AI is an immense opportunity for humankind and many organizations.
Having a clear AI governance framework based on clear principles will ensure that AI is used responsibly and optimally for an organization.
Over the last few years, responsible AI has gone from a niche concept to a constant headline. Responsible, trustworthy AI is the subject of several documentaries, books, and conferences. The more we make responsible AI an expectation and a known commodity, the more likely we are to make it our reality. This enables us to flourish with more accessible AI. This is our shared goal through the Responsible AI Badge certification programme for senior executives. Similarly, in our podcast, In AI We Trust?, we identify the key ingredients for responsible AI from which all organizations can learn and benefit.
We work with academics, organizations, and leading thinkers to understand best practices and processes for responsible AI. Cathy O’Neil has offered insight on the hazards of false reliance on AI, while Renée Cummings, founder of Urban AI, has shared thoughts on the impact of AI on our civil rights. Keith Sonderling, the US Equal Employment Opportunity Commission (EEOC) Commissioner, has shared guidance for employers on building, buying, and employing AI in HR systems. Rep. Don Beyer (D-VA) shared his enthusiasm for AI and the opportunities it offers for policy development.
Best practices for achieving responsible AI governance
From these and other discussions, we’ve identified the top 5 best practices that are critical to achieving responsible AI governance:
1) Establish AI Principles
The management team must be aligned through an established set of AI principles. The leaders must meet and discuss AI use and how it aligns to your values. Too often, tech is relegated to the IT team. With AI we must reset this approach – work cultures must be upgraded to match new working models. In our recent podcast with Richard Benjamins, he shares how Telefonica ambitiously implemented AI principles that they will strive to achieve.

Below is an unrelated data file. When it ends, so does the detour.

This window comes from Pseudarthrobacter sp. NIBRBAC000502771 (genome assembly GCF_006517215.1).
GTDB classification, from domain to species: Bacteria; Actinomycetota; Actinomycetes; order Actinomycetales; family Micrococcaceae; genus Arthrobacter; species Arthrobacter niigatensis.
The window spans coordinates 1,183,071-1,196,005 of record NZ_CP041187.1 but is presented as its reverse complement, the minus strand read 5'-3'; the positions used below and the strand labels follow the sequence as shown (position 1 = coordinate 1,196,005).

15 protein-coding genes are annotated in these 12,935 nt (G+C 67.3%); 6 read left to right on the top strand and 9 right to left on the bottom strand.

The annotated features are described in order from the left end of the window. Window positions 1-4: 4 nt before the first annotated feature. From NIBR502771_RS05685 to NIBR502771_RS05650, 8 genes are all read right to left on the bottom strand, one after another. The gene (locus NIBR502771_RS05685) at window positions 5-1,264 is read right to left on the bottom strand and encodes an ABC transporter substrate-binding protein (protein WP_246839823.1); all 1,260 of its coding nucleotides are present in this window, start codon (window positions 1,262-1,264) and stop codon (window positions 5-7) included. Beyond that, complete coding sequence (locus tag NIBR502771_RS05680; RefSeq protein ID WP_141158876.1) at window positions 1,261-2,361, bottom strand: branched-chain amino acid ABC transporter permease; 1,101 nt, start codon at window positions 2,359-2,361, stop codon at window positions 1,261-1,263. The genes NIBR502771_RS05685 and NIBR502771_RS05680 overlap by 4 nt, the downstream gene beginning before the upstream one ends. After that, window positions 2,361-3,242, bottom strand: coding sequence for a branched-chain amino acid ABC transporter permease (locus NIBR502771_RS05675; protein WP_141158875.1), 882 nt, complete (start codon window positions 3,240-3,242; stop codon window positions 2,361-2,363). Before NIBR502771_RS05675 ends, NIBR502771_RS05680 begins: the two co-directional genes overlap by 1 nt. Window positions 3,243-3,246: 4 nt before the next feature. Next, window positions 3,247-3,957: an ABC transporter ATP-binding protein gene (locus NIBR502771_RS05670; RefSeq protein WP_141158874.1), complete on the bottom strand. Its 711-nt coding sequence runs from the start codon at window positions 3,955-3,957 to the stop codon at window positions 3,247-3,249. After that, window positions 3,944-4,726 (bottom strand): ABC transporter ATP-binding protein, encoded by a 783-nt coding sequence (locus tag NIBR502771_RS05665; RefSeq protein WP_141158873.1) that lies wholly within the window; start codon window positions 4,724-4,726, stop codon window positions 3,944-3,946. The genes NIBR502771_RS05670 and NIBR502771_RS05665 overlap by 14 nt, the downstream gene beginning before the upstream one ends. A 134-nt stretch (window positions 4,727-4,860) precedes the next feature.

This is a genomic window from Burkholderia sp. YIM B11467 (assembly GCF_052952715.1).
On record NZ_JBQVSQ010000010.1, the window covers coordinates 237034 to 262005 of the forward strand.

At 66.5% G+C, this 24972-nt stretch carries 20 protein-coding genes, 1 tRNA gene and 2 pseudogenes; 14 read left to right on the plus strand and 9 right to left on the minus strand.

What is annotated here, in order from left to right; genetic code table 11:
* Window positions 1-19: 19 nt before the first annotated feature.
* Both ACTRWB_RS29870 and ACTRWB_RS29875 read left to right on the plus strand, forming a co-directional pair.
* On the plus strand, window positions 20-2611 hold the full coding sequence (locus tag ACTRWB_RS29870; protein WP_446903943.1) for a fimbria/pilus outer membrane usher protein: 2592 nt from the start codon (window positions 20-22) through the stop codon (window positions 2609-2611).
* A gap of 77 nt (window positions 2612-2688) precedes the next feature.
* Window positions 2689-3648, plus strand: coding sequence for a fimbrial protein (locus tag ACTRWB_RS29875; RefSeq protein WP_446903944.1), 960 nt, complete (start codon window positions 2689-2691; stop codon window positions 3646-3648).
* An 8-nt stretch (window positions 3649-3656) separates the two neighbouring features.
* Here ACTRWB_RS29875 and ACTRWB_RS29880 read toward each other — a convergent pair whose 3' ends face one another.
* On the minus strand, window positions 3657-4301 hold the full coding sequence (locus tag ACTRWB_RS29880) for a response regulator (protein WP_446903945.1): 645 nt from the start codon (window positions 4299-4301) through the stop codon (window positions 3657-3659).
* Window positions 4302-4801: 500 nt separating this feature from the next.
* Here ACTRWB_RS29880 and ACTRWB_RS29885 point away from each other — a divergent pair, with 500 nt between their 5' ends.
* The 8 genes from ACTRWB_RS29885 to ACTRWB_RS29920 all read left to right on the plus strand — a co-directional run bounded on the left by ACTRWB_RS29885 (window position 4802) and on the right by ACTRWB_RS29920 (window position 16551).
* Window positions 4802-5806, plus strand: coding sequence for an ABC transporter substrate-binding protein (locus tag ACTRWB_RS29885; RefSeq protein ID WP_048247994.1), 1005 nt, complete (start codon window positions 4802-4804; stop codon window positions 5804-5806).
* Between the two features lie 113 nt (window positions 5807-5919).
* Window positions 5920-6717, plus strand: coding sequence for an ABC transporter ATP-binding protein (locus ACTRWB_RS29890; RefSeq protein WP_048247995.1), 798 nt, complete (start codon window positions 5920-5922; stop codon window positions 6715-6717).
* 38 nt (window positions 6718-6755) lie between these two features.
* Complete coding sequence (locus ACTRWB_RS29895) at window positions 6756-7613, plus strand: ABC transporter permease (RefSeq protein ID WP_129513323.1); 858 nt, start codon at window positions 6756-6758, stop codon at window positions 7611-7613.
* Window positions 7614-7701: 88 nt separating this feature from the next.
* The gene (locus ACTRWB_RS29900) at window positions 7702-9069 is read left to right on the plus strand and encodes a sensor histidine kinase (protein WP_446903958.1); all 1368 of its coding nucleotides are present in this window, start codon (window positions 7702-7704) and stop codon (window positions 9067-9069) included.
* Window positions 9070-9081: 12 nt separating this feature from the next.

2) Establish a responsible AI governance framework
Organizational values and tech are linked and must be handled collectively. Management’s agenda should include how innovation heads share how they develop and use AI in key functions. HR heads can share where AI is used. General counsel can reflect on potential liabilities in crisis headlines and lawsuits. These discussions should lead to the establishment of a framework to guide future AI use and to shape AI culture. This checklist will offer guidance on how to do so.
An increasing number of frameworks can guide management’s efforts, including the BSA Framework, GAO Risk Framework, and the NIST AI Risk Management Framework. The EqualAI Framework provides five pillars for responsible AI governance and the World Economic Forum produced the AI C-Suite Toolkit for AI leadership.
3) Operationalize your governance framework
As important as it is to design a plan to establish the guiding principles of your AI game plan, these steps will only be as effective as their implementation. There are several important steps to take to operationalize responsible AI.
Designate a point of contact and support team
Clarifying c-suite accountability will reduce corporate liability. An organization must establish who will be responsible for their AI governance. This executive will coordinate and handle incoming AI questions and concerns, both internal and external. They will oversee the implementation of the framework and supporting systems, take responsibility for the accuracy and timeliness of responses, and ensure new challenges are identified and addressed.